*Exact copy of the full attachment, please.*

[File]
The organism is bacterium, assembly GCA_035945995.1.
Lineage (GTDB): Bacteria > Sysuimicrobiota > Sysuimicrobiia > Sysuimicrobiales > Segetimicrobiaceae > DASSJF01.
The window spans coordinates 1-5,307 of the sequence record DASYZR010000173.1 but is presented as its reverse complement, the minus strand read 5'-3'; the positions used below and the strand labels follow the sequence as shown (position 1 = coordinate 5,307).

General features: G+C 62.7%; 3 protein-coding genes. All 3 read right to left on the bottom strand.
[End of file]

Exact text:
The organism is bacterium, assembly GCA_035945995.1.
Lineage (GTDB): Bacteria > Sysuimicrobiota > Sysuimicrobiia > Sysuimicrobiales > Segetimicrobiaceae > DASSJF01.
The window spans coordinates 1-5,307 of the sequence record DASYZR010000173.1 but is presented as its reverse complement, the minus strand read 5'-3'; the positions used below and the strand labels follow the sequence as shown (position 1 = coordinate 5,307).

General features: G+C 62.7%; 3 protein-coding genes. All 3 read right to left on the bottom strand.